According to Stacia Glenn, writing for the Star Telegram, the contractors who bought and restored the home referred to their acquisition as “really eerie but really neat,” noting that they were quiet about the revelation at first, “because we weren’t sure how people would react to knowing a serial killer lived there.”

Among the unusual things that occurred at the property, prompting Clopton to have blessings performed at the house, had been the words “help me” smudged on one of the basement windows. On another occasion, upon entry into the house (which had been locked previously), all of the cabinets and doors within the home were found standing open. On another occasion, the word “leave” was purportedly found in sheetrock dust in one of the rooms.

It is considered unlikely that Bundy could have engaged in any killings while he lived at the home, since he would have been a teenager at the time; and thus, for those who do prescribe to hauntings, the question of why this home, rather than one of the killer’s later residences, would be host to “ghostly” activity remains unanswered (then again, for any former home of a serial killer to not be at least a little “haunted” would just be disappointing, right?).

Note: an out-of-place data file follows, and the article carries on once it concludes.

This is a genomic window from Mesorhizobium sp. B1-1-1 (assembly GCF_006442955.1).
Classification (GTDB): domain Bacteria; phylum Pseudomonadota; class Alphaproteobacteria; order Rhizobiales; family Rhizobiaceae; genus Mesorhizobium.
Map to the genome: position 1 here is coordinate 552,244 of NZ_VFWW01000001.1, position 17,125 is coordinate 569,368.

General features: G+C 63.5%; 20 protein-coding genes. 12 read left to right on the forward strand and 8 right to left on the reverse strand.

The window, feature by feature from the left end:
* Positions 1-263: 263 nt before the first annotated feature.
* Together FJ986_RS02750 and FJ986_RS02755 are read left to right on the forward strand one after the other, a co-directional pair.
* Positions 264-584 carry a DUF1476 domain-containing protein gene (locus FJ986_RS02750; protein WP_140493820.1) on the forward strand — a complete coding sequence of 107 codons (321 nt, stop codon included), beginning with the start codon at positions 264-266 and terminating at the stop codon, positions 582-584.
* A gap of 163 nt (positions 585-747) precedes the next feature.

Nonetheless, it remains unclear whether the home’s current owners were aware of the building’s history at the time of purchase, although a number of earlier potential buyers apparently made inquiries about its infamous former resident.

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  • Ghostdanser

    It would be rather easy to drop a snarky comment here, but the reality of it is that I remember when they caught, tried and convicted Bundy, I also remember his execution and feeling no remorse for it.

    Bundy was evil, I’m not talking in a supernatural sense, his complete disregard for human life was loathsome. I can’t put him in the same league as Hitler or Stalin, but he was one step removed from them IMO.

    Hopefully no part of him remained behind after his electrocution and cremation.

  • Eric John

    An execution is a kind of Collective Murder—no matter how evil the original crime was. It’s Society’s soul that’s also at stake.

  • Nightshade09

    The Contractor is actually the owner of
    the house. In other stories of this experience he bought the house as
    fix it upper and did so in order to ‘Flip it’ for quick sale.

    I’m sure he found out who owned the
    house previously from the deed and in order to get a higher price for
    it Added a little Ghostly details to it.

    Any PR is good PR.

  • fpomc osteopathic

    Let’s preach this to the father and mother of an eight year old girl who was raped and killed . Collective or not , yes it is very bad I agree but reality is something else.

  • Dante Greene

    But let your family be a victim to someone like Bundy and not surprisingly you will retract this statement.

  • Algonquin Jane

    Nope. If it was a family member of mine, I wouldn’t want the killer to have a quick ‘out’. I’d want them to do a lifetime of hard time, and be forced to somehow do something useful for humanity, even though they won’t want to.

    But the other side of it is, there *have* been people who have had family members killed, and did NOT want to have the murder killed by the state via capital punishment. You can look it up if you’re interested.